They invaded my world when I was nine. I’d seen the 1953 version of The War of the Worlds back to back with It Came for Beneath the Sea. I was, and still am, a big Ray Harryhausen fan. I grew up on Sinbad and Ray introduced me to Raquel Welsh and dinosaurs, though at the age of nine it would be a few more years before Raquel had any appeal and I’d fully understood why One Million Years B.C. made a certain age range of writers smile. However, it was The Tripods that showed me the importance of SF, that took it back from the stars and monsters. I was nine, I was in school and the teachers introduced a reading club where you could buy books for 75p. Now, you may be sat there thinking, ‘What’s the big deal, reading clubs are everywhere’. Yes, the are now but in 1984 in a dying industrial town one didn’t admit to reading, let alone stand up as a teacher in front of 41 kids and ask them to go home and ask their parents for money to buy books. One PE teacher at secondary school looked at group of the lads wrong and they buggered his beloved cricket pitch, how? They stole a Ford Capri and did donuts on the pitch. That passed as good etiquette in my home town. How the hell would I buy books and get them home without something happening to them or me? I already spent my childhood in a library and it hadn’t gone unnoticed. I vaguely remember, and my parents were progressive for the 1980s, selling it to them both under the guise that if I bought three I got a third off. That I would use my own spending money (I got 50p a week) and I would keep care of them. I’m forty now. I still have them. I kept that promise. But what I didn’t tell my parents is that I bought them for the covers. I identified with Beanpole, had enemies like Henry and wanted to be Will. I suspect that I am still Beanpole but what the hell, at least I am mysterious and French, which is a big turnaround for a Northern lad. However, I think I may be Beanpole because like him, no one understands me when they first meet me.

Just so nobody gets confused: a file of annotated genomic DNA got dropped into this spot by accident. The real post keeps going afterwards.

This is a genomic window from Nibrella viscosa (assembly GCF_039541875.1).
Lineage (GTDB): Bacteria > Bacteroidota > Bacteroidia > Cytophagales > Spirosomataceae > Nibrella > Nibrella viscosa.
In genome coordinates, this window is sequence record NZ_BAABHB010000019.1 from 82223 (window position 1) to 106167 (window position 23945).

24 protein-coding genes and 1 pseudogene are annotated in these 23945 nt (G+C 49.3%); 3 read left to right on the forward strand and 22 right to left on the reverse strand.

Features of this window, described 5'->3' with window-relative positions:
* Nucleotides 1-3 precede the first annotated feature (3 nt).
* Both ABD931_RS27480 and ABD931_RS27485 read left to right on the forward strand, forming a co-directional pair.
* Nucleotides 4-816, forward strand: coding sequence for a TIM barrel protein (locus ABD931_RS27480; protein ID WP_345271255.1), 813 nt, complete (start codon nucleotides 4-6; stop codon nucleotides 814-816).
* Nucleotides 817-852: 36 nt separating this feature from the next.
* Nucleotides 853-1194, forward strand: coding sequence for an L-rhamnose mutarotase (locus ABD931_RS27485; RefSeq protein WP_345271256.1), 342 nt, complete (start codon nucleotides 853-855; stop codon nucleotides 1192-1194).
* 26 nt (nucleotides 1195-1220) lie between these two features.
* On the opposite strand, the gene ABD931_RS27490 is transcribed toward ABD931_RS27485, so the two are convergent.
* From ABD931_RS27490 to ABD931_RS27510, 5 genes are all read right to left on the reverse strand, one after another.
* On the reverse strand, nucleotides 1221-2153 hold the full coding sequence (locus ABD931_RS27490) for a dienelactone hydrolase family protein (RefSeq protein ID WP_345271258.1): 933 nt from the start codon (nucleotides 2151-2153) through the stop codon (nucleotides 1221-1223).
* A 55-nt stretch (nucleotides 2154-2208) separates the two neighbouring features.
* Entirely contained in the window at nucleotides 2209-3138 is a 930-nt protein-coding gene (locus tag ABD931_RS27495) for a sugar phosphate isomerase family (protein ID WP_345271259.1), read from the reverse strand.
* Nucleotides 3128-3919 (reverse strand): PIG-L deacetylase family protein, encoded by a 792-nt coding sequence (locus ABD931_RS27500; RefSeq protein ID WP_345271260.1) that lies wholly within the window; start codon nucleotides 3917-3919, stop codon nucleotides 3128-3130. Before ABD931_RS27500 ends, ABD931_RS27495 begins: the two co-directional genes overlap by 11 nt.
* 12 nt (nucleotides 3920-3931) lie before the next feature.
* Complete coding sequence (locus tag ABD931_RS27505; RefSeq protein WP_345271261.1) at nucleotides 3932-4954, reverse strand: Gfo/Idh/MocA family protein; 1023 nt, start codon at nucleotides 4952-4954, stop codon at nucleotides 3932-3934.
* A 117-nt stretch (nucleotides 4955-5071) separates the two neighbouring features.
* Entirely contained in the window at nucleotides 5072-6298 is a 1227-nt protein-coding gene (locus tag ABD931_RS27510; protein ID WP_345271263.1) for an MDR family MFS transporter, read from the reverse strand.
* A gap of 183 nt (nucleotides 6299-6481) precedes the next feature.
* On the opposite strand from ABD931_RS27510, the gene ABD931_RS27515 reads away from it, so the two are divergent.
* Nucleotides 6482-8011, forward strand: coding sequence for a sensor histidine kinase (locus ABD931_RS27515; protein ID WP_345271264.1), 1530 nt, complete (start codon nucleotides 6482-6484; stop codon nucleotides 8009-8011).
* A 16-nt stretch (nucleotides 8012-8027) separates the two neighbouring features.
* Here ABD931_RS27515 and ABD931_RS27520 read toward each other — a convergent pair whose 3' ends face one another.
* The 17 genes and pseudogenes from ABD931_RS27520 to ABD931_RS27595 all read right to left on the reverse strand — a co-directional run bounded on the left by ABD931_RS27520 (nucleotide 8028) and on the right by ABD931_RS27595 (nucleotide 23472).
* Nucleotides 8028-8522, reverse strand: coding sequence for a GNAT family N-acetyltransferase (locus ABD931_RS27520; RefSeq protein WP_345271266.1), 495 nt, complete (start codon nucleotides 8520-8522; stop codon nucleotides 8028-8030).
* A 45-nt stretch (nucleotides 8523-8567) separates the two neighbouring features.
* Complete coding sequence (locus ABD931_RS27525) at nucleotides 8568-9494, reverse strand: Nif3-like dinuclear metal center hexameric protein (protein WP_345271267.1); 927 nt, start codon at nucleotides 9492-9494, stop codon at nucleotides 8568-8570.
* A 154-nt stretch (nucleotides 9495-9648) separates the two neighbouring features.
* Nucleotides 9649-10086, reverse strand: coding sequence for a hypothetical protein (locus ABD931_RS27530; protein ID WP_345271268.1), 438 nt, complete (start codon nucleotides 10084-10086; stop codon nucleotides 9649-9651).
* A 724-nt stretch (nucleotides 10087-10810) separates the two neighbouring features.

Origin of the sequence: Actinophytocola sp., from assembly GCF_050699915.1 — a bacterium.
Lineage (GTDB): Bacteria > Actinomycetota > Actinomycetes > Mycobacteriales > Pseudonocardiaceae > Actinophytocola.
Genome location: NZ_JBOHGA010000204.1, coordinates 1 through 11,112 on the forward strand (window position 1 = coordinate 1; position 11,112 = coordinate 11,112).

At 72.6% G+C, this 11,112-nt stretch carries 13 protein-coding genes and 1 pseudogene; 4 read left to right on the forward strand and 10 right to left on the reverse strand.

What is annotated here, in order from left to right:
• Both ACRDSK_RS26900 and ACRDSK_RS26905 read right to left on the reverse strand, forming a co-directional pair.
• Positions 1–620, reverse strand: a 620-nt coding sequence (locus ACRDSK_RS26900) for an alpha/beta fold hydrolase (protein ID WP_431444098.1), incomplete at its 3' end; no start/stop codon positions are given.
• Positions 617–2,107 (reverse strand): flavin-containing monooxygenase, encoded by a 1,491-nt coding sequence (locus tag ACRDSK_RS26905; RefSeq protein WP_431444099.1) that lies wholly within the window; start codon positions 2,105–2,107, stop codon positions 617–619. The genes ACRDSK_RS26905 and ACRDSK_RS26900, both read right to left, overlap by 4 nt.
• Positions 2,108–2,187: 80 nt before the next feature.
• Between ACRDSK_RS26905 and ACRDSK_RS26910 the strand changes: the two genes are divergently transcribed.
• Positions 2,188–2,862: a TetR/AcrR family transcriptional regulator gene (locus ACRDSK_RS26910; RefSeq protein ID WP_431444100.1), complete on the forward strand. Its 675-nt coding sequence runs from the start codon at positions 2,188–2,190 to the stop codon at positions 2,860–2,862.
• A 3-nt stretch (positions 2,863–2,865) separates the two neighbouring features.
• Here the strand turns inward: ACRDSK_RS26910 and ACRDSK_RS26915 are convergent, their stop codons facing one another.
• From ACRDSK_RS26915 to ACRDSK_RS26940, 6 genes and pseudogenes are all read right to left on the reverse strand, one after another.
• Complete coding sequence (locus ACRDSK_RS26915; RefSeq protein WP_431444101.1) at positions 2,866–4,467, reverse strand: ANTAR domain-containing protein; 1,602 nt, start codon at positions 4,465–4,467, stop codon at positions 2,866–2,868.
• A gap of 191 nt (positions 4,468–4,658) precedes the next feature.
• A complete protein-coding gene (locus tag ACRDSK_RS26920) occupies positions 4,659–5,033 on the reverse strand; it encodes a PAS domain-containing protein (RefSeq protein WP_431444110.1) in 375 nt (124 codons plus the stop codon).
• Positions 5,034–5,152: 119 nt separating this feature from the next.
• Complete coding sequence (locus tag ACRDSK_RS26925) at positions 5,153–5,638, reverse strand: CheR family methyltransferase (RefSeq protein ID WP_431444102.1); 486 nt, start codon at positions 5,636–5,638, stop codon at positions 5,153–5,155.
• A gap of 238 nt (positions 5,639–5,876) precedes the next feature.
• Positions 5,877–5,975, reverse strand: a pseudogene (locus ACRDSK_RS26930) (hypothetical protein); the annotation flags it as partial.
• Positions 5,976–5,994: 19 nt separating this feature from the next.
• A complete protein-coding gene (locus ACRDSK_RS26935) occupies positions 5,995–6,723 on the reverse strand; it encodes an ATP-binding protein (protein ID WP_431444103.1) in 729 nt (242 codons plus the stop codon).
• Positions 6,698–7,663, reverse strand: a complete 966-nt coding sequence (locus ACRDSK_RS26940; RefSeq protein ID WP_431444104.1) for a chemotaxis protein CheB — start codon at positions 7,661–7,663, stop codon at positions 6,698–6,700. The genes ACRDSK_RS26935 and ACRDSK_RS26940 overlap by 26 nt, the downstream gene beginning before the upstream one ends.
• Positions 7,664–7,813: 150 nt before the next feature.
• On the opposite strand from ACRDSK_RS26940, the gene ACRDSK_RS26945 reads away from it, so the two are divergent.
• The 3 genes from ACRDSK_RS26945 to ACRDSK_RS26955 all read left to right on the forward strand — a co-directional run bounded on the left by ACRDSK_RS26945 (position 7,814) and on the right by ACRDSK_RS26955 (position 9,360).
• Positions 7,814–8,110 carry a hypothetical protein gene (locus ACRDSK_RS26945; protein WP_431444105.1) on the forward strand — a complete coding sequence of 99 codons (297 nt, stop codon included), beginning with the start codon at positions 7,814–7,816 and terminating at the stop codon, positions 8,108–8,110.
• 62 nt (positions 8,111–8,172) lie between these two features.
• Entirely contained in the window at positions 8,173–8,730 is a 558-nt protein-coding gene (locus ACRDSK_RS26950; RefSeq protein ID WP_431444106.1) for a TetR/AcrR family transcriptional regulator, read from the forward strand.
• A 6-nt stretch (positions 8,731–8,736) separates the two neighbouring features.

Initially the three books were released as they were originally, The White Mountains, The City of Gold and Lead, and the Pool of Fire. The covers were from the TV series, yet to be released and a few months later it was on the BBC and by then I had devoured the books. It was always sad that they never made the third book or that to date there has been no sign of a film version. John Christopher still haunts me, the child in me being introduced to an agrarian society that quickly became something far sinister sticks still in my own writing of landscapes that never quite turn out to be what they seem. I went on to devour much of Christopher’s writing and books, like The Death of Grass, a book that stays with me and many writers I know is to me his masterpiece. At nine I didn’t know what New Wave was, and there is an argument that Christopher wasn’t a major figure in the movement, not like Moorcock or Ballard, but John Christopher’s way with words and his ability to engage with young minds long before YA came on the scene, without the patronizing crap that makes up some YA SF today, has opened windows, doors, roof lights and sledge hammered walls down for me. I only suffered one kicking for buying the books and they never prised that weeks book from my fingers.